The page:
The Right to Repair of Medical Equipment is Not an IP Issue

How does it make any sense that fixing something, which you bought and paid for, is a violation of the manufacturer’s copyright? It’s not, and here’s why. Fixing things is legal under multiple sections of Copyright Law. Repair doesn’t modify books, music, videos or licensed software, so it’s absurd that copyright law is even being used to restrict repair.

Top Issues for the U.S. Patent and Trademark Office in 2022

Incoming U.S. Patent and Trademark Office (USPTO) Director Kathi Vidal’s answers to Senators’ written questions following her recent confirmation hearing provide reasons for hope to those concerned about the current state of the patent system. Vidal’s responses emphasize three priorities: strengthening patents and trademarks, ensuring that U.S. intellectual property is protected abroad, and expanding the reach of the patent system to underrepresented groups. This article focuses on five important issues that any new USPTO Director will need to address—and looks for clues as to how she may approach them.

Torrey Pines Law Group is Seeking a Biotechnology Patent Attorney or Agent

Torrey Pines Law Group is seeking a biotechnology patent attorney or patent agent to engage with our early- to mid-stage biotechnology, bioinformatics, biopharmaceutical, and diagnostics clients. This is a part-time, permanent position in San Diego, CA, or remote. Torrey Pines Law Group San Diego offices are in Carmel Valley, and the firm supports in-office, remote, and hybrid working arrangements.

Other Barks & Bites for Friday, January 21: CNIPA Announces Rapid Trademark Examination Measures, SCOTUS Asked to Clarify Octane Fitness Standard, and Qualcomm Opposes Apple’s Petition on Article III Standing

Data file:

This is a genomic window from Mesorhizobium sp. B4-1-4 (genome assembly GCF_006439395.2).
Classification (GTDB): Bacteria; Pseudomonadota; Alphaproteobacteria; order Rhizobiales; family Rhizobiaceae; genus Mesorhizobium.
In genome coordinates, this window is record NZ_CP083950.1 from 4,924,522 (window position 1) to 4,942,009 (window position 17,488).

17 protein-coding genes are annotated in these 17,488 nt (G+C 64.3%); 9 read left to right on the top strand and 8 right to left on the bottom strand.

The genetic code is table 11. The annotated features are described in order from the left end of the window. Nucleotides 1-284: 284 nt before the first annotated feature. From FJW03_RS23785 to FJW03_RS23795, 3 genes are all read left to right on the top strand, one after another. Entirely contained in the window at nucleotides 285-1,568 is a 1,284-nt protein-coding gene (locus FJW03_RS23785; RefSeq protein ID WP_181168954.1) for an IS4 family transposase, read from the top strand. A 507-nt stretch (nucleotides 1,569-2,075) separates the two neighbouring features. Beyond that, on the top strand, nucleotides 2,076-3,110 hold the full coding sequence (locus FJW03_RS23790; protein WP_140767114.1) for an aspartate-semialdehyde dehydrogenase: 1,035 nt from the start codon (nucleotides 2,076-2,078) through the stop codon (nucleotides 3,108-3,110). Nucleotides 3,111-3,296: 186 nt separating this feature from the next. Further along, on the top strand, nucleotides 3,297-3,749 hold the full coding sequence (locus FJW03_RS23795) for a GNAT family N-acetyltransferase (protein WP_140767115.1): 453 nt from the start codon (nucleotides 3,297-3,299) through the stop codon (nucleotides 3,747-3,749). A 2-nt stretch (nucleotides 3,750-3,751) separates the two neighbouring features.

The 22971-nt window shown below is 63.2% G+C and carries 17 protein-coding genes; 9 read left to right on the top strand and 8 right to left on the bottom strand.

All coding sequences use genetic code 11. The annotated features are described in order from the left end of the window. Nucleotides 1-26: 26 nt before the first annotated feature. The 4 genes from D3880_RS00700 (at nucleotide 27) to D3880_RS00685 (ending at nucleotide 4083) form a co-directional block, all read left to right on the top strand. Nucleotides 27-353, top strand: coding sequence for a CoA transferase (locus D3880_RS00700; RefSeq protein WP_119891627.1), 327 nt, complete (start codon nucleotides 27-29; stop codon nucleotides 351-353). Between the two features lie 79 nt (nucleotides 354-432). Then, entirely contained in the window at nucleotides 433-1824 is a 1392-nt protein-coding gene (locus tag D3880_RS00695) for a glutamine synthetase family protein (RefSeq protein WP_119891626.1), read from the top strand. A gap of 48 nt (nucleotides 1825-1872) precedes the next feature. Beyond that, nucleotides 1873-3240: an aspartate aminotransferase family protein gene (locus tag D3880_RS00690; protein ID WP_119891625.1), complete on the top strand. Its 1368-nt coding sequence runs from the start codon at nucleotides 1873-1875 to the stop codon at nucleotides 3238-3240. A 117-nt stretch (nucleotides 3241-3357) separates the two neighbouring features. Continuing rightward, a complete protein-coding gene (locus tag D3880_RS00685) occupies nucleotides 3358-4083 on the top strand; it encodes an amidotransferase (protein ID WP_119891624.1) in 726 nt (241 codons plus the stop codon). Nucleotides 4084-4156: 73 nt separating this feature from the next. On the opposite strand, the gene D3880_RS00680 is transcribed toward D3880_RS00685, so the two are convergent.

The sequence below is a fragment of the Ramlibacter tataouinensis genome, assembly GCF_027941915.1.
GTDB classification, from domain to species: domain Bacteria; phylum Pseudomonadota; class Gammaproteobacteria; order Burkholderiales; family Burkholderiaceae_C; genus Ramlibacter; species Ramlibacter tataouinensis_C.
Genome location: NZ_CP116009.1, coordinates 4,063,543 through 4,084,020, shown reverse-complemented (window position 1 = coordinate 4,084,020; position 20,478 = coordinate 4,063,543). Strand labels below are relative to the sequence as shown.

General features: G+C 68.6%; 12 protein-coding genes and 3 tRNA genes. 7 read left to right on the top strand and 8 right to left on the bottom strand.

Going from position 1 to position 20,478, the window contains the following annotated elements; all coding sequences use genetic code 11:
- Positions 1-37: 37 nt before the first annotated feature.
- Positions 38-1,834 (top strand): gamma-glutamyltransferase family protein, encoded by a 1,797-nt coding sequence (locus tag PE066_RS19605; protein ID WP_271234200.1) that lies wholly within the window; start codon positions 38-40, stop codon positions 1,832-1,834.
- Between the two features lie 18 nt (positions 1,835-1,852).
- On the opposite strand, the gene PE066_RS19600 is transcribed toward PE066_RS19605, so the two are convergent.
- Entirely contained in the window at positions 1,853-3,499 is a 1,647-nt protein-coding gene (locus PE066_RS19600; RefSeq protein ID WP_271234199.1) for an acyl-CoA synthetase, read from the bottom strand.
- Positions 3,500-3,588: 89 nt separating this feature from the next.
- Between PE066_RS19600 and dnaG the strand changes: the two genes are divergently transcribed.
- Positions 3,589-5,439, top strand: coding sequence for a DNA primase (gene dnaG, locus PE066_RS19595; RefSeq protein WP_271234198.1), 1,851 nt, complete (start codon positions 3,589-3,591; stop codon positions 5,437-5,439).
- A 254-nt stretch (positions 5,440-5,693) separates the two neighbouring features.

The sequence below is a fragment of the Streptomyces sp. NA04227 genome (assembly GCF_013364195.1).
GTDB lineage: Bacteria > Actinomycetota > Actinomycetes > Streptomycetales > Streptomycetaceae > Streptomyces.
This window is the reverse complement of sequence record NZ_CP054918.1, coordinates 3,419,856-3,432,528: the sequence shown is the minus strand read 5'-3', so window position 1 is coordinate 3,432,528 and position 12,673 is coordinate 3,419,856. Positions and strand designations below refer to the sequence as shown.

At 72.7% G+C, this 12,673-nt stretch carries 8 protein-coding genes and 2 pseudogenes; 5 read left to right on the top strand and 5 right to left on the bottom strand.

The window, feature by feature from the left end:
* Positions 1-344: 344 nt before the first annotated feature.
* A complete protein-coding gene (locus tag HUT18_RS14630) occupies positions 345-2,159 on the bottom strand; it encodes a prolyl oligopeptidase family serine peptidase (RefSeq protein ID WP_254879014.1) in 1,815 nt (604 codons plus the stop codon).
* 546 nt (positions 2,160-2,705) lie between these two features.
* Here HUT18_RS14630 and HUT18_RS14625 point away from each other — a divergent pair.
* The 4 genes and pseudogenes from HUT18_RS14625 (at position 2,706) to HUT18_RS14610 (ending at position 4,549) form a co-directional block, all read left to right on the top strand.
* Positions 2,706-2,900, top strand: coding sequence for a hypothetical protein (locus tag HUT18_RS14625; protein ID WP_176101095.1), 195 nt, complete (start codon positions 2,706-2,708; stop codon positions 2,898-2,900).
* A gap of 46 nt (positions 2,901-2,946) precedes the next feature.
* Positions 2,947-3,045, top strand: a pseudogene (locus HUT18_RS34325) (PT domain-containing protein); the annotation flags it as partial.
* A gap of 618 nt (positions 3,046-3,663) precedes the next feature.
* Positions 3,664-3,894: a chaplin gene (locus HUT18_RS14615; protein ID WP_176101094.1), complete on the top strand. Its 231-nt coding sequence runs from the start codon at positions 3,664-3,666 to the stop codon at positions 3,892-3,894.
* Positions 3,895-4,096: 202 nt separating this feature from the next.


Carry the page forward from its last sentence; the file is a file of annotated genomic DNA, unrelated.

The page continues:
This week in Other Barks & Bites: Qualcomm files its brief in opposition to Apple’s petition for writ of certiorari asking the Supreme Court to overturn the Federal Circuit’s ruling on Article III licensee standing; Big Tech CEOs reportedly ramp up their efforts against antitrust bills in the Senate; the DOJ levies charges involving the transfer of technology to the Central Bank of Iran; the U.S. Copyright Office issues a strategic plan for 2022 through 2026; Heat On-The-Fly files a petition for writ asking the Supreme Court to clarify the Octane Fitness standard for determining exceptionality of an infringement suit; and more.

Mossoff Policy Memo for Hudson Institute Calls for Transparency from I-MAK on Data Used in Drug Pricing Debate

A Policy Memo published by the Hudson Institute and authored by Professor Adam Mossoff of the Antonin Scalia Law School at George Mason University has charged that some of the key data relied upon in the heated debate over the effects of pharmaceutical patents on drug pricing and access may be faulty. The memo, titled “Unreliable Data Have Infected the Policy Debates Over Drug Patents,” specifically targets the Initiative for Medicines, Access & Knowledge (I-MAK), an advocacy organization that has become a “principal, go-to source” for data on the number of patents and patent applications covering pharmaceutical innovations.